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N.Z.'s Lost Penguin to Hitch Home on Research Ship

By AFP News    August 18, 2011 at 10:28AM / (0) comments

WELLINGTON - A wayward Emperor penguin that washed up in New Zealand will be shipped back to sub-antarctic waters later this month on a scientific research vessel, Wellington Zoo said Wednesday.

The adult male penguin, nicknamed "Happy Feet", was found wandering on a beach near the capital in June and taken to the zoo to recuperate when he became ill after eating sand and sticks.

With the bird, only the second Emperor penguin ever recorded in New Zealand, restored to full health, zoo chief executive Karen Fifield said plans had been finalised to ship him back to the Southern Ocean.

Fifield said the National Institute of Water and Atmospheric Research (NIWA) ship Tangaroa would set sail from Wellington on August 29 with the penguin aboard.

The ship, which will carry out research into Southern Ocean fisheries, will release the bird four days into the voyage near Campbell Island, which is within the normal feeding range of Emperor penguins.

"This is an excellent result for everyone involved, and for the penguin, and is a great example of organisations working together for the best outcome," Fifield said.

The hope is that Happy Feet will swim home to Antarctica, where Emperor penguins live in colonies ranging in size from a few hundred to more than 20,000 pairs.

"The NIWA team are looking forward to having this extra special guest onboard the vessel with us for the journey," research manager Rob Murdoch said.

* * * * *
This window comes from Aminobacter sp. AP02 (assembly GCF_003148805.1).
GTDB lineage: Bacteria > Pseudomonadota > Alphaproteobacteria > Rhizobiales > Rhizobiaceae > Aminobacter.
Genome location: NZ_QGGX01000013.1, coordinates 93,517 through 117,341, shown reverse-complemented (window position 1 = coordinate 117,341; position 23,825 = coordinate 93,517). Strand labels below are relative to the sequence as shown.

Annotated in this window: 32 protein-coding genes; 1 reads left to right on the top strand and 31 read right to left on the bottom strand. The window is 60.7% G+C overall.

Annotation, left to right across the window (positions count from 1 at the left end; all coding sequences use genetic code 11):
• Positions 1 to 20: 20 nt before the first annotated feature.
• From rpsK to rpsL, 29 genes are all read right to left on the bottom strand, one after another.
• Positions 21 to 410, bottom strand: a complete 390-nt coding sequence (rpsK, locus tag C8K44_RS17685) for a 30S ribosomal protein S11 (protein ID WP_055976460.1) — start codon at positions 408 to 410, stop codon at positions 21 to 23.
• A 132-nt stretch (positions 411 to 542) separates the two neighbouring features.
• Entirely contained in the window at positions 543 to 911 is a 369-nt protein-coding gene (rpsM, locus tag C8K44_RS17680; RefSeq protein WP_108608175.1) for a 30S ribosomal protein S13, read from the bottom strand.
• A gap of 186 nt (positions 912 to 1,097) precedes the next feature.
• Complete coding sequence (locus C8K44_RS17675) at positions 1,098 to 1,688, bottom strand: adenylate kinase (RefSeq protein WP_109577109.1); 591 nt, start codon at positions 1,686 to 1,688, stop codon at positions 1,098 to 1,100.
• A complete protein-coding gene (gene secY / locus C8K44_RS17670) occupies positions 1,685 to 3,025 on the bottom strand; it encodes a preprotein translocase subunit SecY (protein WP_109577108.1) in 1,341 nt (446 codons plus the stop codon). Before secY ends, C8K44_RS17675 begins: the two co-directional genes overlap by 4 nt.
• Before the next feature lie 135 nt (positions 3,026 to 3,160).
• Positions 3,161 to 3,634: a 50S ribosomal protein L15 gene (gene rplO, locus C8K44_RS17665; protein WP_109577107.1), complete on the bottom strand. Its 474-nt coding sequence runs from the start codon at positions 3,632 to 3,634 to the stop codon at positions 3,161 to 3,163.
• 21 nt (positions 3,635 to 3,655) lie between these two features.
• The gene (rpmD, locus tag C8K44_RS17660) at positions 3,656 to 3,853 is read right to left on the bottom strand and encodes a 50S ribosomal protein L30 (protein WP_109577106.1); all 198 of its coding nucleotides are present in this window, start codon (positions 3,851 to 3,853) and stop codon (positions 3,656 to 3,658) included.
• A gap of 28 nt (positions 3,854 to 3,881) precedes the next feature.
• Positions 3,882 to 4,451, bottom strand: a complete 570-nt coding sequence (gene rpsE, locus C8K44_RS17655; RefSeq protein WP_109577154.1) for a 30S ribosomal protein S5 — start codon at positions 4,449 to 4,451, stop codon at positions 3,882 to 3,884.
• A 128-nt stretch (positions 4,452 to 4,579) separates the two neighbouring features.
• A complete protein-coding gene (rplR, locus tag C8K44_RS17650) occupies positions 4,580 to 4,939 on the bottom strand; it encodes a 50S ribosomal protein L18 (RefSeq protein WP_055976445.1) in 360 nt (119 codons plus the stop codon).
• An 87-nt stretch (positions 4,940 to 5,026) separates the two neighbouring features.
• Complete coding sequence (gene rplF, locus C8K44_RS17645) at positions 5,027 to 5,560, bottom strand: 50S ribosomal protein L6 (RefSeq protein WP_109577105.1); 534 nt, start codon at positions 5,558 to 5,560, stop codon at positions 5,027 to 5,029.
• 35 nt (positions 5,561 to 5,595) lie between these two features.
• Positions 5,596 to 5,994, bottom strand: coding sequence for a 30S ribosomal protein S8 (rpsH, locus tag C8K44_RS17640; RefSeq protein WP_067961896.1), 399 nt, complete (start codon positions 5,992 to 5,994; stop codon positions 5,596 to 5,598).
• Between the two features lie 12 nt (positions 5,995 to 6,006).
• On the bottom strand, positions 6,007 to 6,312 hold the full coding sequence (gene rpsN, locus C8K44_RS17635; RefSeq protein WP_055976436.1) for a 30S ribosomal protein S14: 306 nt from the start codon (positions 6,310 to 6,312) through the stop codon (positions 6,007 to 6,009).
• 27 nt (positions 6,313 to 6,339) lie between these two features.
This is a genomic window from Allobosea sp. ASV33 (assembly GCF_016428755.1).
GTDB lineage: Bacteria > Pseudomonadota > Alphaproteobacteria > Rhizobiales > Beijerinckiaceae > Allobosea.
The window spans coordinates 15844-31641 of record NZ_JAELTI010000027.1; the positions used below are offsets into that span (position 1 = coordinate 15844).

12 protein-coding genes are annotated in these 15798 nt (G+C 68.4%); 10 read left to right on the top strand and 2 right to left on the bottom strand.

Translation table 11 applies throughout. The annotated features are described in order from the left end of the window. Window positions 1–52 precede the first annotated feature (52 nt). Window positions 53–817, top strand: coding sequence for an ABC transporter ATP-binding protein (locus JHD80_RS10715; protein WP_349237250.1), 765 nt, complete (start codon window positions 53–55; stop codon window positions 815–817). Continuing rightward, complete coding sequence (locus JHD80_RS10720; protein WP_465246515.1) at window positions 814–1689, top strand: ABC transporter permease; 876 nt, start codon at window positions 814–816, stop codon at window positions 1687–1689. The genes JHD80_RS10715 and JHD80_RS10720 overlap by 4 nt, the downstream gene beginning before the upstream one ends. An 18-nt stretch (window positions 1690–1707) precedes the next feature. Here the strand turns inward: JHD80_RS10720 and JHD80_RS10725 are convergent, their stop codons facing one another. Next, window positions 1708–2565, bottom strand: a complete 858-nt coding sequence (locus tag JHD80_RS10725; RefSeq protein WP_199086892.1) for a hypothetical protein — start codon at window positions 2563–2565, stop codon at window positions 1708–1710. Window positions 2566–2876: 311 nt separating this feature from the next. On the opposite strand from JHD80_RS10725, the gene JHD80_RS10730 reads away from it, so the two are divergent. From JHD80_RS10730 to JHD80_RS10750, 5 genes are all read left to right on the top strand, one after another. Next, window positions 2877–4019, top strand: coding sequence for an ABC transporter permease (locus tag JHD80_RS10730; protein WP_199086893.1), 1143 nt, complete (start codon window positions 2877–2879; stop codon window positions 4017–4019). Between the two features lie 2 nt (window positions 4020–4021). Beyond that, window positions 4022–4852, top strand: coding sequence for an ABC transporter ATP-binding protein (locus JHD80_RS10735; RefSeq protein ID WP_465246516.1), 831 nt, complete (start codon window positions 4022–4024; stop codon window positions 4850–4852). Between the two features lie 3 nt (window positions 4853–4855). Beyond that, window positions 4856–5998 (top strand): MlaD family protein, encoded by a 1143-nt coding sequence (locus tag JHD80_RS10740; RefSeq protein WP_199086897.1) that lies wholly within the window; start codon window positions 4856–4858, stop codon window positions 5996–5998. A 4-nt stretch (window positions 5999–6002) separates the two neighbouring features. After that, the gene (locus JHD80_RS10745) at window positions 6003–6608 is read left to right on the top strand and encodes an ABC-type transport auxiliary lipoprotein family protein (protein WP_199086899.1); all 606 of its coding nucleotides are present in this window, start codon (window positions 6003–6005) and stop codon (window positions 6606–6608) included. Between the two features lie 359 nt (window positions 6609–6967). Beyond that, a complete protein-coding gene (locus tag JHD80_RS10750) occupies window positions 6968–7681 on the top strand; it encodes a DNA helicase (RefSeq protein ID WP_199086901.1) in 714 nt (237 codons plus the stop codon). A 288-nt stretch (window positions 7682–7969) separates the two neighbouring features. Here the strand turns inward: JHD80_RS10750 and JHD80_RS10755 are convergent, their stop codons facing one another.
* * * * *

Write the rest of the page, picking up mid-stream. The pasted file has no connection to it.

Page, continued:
"Happy Feet has captured the hearts of New Zealanders and people across the world, and were pleased to be able to help safely return him to the Southern Ocean."

While aboard the ship, Happy Feet will be housed in a specially designed crate that Fifield said would keep him "cold and comfortable", with a vet and two NIWA staff to look after him.

The penguin will be fitted with a satellite tracking device before he is released, so scientists and the public can track his progress on the zoo's website.

It is thought the bird fell ill on the beach after mistaking sand for snow and eating it in a bid to lower his temperature, clogging his gut and leading to a series of operations to clear his stomach.

A diet of "fish milkshakes" at the zoo has seen Happy Feet's weight increase four kilograms (nine pounds) to 26 kilograms, giving him sufficient reserves for what will still be an arduous 2,000 kilometer (1,250 mile) swim home.

The Emperor penguin is the largest species of the distinctive waddling creature and can grow up to 1.15 meters (3ft 9in) tall.

The reason for Happy Feet's appearance in New Zealand remains a mystery, although experts say Emperor penguins take to the open sea during the Antarctic summer and this one may have simply wandered further than most.

 

Image (not "Happy Feet"): the.approximate.photographer / via Flickr

Source: AFP

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